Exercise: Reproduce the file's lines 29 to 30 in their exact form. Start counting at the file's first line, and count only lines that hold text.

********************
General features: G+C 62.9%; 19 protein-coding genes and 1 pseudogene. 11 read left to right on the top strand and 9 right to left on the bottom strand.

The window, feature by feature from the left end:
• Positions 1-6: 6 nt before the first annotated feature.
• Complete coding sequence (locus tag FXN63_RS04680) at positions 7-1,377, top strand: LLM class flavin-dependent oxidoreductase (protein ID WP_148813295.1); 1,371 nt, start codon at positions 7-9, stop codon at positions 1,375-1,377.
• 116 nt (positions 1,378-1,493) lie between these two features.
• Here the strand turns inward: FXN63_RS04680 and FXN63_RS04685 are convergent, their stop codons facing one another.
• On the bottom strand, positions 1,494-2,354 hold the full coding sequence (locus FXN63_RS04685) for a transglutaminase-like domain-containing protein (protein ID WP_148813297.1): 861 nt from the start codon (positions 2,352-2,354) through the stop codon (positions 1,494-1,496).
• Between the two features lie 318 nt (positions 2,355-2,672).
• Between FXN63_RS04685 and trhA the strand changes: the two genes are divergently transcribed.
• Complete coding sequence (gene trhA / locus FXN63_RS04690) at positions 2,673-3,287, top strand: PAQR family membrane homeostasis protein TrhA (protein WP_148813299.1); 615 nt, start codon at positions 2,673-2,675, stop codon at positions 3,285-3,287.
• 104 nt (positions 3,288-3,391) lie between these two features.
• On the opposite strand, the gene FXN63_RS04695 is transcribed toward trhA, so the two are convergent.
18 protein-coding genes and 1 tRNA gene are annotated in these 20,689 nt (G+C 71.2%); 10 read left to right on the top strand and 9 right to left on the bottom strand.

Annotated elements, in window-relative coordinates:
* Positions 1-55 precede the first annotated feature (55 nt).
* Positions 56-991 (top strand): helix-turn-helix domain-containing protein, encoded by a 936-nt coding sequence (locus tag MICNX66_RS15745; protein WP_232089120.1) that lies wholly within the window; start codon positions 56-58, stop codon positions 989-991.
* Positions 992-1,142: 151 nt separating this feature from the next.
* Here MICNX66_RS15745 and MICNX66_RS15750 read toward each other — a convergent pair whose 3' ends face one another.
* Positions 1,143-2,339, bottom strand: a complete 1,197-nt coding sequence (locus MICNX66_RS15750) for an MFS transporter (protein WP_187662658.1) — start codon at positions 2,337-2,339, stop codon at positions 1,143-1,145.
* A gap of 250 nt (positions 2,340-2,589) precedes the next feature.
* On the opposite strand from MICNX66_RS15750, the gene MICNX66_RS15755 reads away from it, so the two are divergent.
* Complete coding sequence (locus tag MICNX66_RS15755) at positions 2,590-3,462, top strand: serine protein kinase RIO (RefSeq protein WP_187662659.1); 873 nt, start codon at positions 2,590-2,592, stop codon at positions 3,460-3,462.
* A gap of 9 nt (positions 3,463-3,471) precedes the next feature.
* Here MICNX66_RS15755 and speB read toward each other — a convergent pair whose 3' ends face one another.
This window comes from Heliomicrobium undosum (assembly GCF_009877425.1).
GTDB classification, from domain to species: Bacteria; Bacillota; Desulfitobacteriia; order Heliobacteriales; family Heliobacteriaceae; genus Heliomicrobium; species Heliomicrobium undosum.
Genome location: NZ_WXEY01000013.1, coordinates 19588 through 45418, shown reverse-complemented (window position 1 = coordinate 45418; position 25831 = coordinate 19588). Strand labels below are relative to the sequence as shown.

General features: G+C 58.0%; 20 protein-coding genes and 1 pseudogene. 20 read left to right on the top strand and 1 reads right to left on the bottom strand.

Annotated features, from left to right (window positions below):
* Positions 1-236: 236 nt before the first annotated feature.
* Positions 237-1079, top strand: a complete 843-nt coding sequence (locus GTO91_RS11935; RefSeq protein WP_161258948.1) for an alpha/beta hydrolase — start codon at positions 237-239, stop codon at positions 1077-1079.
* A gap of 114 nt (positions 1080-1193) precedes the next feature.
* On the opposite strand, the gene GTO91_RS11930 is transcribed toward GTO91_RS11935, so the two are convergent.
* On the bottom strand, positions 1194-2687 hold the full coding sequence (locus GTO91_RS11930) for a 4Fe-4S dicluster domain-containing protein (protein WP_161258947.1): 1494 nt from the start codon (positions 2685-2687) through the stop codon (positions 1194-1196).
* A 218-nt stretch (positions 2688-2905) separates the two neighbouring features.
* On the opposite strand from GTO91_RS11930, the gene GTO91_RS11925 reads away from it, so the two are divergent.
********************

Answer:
Annotated features, from left to right (window positions below):
* Positions 1-236: 236 nt before the first annotated feature.